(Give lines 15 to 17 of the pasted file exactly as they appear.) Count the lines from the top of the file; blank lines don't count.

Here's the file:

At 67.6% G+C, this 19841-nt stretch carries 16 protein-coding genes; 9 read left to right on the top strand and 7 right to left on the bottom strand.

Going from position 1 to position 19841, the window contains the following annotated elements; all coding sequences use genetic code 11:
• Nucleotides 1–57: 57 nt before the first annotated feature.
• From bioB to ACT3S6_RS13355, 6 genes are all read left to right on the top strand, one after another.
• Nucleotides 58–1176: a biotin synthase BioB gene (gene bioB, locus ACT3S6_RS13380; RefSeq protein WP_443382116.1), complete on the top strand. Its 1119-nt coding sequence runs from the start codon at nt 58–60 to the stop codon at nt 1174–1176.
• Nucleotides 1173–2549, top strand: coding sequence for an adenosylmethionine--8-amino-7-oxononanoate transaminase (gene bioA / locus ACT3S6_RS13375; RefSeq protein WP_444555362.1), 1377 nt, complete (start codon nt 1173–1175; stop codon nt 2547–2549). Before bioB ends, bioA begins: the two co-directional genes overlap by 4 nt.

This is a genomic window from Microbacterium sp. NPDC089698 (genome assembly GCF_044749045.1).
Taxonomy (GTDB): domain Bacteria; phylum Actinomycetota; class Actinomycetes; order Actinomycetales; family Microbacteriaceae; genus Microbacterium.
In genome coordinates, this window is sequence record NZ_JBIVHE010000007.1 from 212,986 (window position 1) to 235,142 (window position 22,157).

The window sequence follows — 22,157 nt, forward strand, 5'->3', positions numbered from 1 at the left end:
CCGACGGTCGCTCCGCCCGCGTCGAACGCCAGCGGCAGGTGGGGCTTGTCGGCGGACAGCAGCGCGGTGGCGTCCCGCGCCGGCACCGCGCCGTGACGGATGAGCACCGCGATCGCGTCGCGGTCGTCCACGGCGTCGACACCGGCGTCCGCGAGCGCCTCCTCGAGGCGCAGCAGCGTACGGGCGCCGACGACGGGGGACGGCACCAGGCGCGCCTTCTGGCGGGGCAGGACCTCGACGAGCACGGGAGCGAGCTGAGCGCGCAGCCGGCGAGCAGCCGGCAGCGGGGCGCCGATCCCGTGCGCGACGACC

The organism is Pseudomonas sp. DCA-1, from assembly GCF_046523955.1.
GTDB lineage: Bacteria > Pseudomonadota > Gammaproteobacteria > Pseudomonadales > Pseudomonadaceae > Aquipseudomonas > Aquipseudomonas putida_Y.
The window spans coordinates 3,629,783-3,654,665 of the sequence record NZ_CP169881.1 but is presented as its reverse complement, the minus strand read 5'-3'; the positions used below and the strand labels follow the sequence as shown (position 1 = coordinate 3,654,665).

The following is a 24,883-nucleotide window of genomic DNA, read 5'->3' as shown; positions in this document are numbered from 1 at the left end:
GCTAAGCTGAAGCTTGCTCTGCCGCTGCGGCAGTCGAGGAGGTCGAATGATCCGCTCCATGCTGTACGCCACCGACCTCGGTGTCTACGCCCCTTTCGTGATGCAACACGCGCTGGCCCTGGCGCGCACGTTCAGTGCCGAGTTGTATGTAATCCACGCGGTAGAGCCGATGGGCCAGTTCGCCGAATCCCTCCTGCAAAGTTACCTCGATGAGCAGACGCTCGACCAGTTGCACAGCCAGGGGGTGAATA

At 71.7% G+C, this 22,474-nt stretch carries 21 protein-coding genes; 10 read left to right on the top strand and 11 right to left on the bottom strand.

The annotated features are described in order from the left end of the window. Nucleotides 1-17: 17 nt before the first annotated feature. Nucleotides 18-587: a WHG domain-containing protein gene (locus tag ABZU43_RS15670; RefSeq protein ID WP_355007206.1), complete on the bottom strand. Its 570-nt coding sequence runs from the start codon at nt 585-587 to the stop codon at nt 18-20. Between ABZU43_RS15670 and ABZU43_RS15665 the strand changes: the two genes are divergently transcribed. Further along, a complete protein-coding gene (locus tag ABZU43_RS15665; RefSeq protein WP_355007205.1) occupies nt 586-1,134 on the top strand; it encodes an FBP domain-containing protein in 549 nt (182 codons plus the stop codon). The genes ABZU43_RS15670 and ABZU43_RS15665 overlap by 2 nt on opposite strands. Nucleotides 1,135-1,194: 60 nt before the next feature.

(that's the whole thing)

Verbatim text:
The following is a 24,883-nucleotide window of genomic DNA, read 5'->3' as shown; positions in this document are numbered from 1 at the left end:
GCTAAGCTGAAGCTTGCTCTGCCGCTGCGGCAGTCGAGGAGGTCGAATGATCCGCTCCATGCTGTACGCCACCGACCTCGGTGTCTACGCCCCTTTCGTGATGCAACACGCGCTGGCCCTGGCGCGCACGTTCAGTGCCGAGTTGTATGTAATCCACGCGGTAGAGCCGATGGGCCAGTTCGCCGAATCCCTCCTGCAAAGTTACCTCGATGAGCAGACGCTCGACCAGTTGCACAGCCAGGGGGTGAATA

At 71.7% G+C, this 22,474-nt stretch carries 21 protein-coding genes; 10 read left to right on the top strand and 11 right to left on the bottom strand.